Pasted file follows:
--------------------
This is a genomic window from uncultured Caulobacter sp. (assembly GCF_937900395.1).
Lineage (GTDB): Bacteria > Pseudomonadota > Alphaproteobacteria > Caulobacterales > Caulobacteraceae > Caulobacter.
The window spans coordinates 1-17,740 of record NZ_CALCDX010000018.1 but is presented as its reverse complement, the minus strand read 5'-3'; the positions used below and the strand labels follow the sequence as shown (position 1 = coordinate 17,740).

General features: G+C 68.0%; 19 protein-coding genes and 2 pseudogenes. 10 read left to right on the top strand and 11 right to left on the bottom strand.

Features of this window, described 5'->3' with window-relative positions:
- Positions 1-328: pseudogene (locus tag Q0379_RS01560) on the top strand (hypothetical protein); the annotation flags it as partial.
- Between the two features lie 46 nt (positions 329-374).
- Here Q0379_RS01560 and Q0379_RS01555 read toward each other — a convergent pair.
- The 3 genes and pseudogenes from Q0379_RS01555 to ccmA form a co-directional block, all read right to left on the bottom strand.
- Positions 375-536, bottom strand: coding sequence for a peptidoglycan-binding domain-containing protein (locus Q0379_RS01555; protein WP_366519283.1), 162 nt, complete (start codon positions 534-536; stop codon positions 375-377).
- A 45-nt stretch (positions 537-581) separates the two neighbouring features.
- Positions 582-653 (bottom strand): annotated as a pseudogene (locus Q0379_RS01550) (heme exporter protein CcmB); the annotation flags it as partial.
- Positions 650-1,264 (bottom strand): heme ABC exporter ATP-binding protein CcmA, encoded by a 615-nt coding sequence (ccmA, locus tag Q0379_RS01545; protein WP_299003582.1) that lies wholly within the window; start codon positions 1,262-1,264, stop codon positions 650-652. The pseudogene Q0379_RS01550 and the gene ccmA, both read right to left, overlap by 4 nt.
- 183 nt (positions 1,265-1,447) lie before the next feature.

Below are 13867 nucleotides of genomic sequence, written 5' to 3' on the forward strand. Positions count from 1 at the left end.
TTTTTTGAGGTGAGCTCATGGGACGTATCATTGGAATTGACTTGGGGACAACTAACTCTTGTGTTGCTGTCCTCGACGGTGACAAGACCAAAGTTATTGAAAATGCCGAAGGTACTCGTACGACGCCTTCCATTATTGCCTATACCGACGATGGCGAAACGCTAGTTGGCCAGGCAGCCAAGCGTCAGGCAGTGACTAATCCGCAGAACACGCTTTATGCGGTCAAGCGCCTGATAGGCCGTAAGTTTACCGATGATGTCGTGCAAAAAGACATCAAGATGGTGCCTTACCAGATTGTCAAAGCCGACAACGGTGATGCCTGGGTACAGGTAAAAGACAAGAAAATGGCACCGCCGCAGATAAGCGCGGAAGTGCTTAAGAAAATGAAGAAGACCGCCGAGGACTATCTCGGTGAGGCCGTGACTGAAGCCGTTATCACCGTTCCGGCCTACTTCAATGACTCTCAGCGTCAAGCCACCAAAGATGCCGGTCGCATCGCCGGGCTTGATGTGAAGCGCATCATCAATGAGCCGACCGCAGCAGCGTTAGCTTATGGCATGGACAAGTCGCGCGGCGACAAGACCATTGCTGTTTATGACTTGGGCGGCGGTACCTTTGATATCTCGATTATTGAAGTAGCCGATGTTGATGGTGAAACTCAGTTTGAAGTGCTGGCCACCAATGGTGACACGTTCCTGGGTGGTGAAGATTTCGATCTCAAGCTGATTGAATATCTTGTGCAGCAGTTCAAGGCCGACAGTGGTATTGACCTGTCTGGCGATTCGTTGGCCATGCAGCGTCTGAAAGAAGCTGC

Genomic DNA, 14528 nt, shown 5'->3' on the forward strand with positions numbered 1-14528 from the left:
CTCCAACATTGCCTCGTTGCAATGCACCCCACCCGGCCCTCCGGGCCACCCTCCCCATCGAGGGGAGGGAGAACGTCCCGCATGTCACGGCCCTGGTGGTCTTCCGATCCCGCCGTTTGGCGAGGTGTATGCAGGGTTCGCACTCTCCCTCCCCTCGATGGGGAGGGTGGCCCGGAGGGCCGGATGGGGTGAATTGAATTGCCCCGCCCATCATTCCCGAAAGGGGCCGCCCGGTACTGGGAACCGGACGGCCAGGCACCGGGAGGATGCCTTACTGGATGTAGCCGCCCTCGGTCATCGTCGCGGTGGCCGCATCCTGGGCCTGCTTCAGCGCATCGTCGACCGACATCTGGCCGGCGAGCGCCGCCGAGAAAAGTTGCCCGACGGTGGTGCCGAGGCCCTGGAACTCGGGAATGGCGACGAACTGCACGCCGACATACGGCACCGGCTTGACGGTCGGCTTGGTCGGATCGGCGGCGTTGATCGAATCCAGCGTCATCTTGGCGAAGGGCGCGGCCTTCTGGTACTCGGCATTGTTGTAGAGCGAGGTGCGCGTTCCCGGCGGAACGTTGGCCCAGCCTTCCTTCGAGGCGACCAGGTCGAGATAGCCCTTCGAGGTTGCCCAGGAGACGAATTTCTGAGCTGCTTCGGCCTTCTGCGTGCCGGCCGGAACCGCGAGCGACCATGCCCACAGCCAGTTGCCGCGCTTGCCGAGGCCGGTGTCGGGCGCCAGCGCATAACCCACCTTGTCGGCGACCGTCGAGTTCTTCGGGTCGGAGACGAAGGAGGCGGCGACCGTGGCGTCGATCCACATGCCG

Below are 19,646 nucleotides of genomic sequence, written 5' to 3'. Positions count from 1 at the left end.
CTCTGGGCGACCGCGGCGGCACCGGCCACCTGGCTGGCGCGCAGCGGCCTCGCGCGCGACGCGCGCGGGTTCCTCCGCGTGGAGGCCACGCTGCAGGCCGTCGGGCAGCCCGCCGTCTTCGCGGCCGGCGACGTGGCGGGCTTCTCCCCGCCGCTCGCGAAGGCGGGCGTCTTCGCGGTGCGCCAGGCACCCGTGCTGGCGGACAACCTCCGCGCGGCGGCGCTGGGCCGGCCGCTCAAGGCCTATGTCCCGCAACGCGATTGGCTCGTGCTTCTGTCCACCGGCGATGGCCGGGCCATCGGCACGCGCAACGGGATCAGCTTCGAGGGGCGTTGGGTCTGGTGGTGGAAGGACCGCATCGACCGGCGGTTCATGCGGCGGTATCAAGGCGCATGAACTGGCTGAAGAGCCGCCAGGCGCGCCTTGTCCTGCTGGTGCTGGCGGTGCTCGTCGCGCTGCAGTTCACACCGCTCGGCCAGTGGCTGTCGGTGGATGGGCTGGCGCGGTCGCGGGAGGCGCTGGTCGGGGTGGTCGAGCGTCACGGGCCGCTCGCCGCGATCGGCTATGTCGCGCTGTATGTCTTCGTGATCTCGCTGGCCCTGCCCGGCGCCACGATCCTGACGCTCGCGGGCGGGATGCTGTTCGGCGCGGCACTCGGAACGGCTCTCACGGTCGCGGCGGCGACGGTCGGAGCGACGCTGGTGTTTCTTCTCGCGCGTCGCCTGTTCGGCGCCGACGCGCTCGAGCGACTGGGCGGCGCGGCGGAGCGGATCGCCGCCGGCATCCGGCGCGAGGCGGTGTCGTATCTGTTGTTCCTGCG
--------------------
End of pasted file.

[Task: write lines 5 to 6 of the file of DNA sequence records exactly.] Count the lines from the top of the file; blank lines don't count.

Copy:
Features of this window, described 5'->3' with window-relative positions:
- Positions 1-328: pseudogene (locus tag Q0379_RS01560) on the top strand (hypothetical protein); the annotation flags it as partial.